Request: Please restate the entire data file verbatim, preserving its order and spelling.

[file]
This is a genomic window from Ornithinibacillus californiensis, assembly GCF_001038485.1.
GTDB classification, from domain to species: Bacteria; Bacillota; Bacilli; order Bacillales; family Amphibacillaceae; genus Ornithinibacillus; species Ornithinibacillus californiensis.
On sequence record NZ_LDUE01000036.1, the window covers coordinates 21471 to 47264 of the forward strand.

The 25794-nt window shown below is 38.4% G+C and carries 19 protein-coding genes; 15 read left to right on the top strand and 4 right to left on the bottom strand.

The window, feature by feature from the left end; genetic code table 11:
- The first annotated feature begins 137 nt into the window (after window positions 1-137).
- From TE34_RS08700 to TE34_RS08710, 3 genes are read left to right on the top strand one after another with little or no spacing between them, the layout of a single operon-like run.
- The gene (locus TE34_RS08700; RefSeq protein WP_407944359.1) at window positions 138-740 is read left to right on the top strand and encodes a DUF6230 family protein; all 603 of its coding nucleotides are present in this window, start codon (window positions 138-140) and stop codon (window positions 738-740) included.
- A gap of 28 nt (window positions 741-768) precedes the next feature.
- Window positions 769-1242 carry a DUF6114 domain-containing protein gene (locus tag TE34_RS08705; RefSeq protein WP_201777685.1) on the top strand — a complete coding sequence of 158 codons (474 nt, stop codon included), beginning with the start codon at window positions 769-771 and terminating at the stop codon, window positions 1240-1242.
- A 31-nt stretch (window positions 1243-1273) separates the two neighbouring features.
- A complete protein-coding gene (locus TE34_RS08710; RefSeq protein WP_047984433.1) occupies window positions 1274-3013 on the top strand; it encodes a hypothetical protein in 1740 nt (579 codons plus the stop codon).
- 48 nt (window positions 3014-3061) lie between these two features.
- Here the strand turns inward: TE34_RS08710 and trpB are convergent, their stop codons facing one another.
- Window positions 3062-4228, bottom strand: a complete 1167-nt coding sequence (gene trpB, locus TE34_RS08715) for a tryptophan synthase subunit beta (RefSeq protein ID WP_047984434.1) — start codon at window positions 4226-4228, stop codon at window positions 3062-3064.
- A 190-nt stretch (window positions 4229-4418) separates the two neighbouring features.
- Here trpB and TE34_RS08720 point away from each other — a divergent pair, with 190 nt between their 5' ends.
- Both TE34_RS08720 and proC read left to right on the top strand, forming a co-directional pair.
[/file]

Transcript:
This is a genomic window from Ornithinibacillus californiensis, assembly GCF_001038485.1.
GTDB classification, from domain to species: Bacteria; Bacillota; Bacilli; order Bacillales; family Amphibacillaceae; genus Ornithinibacillus; species Ornithinibacillus californiensis.
On sequence record NZ_LDUE01000036.1, the window covers coordinates 21471 to 47264 of the forward strand.

The 25794-nt window shown below is 38.4% G+C and carries 19 protein-coding genes; 15 read left to right on the top strand and 4 right to left on the bottom strand.

The window, feature by feature from the left end; genetic code table 11:
- The first annotated feature begins 137 nt into the window (after window positions 1-137).
- From TE34_RS08700 to TE34_RS08710, 3 genes are read left to right on the top strand one after another with little or no spacing between them, the layout of a single operon-like run.
- The gene (locus TE34_RS08700; RefSeq protein WP_407944359.1) at window positions 138-740 is read left to right on the top strand and encodes a DUF6230 family protein; all 603 of its coding nucleotides are present in this window, start codon (window positions 138-140) and stop codon (window positions 738-740) included.
- A gap of 28 nt (window positions 741-768) precedes the next feature.
- Window positions 769-1242 carry a DUF6114 domain-containing protein gene (locus tag TE34_RS08705; RefSeq protein WP_201777685.1) on the top strand — a complete coding sequence of 158 codons (474 nt, stop codon included), beginning with the start codon at window positions 769-771 and terminating at the stop codon, window positions 1240-1242.
- A 31-nt stretch (window positions 1243-1273) separates the two neighbouring features.
- A complete protein-coding gene (locus TE34_RS08710; RefSeq protein WP_047984433.1) occupies window positions 1274-3013 on the top strand; it encodes a hypothetical protein in 1740 nt (579 codons plus the stop codon).
- 48 nt (window positions 3014-3061) lie between these two features.
- Here the strand turns inward: TE34_RS08710 and trpB are convergent, their stop codons facing one another.
- Window positions 3062-4228, bottom strand: a complete 1167-nt coding sequence (gene trpB, locus TE34_RS08715) for a tryptophan synthase subunit beta (RefSeq protein ID WP_047984434.1) — start codon at window positions 4226-4228, stop codon at window positions 3062-3064.
- A 190-nt stretch (window positions 4229-4418) separates the two neighbouring features.
- Here trpB and TE34_RS08720 point away from each other — a divergent pair, with 190 nt between their 5' ends.
- Both TE34_RS08720 and proC read left to right on the top strand, forming a co-directional pair.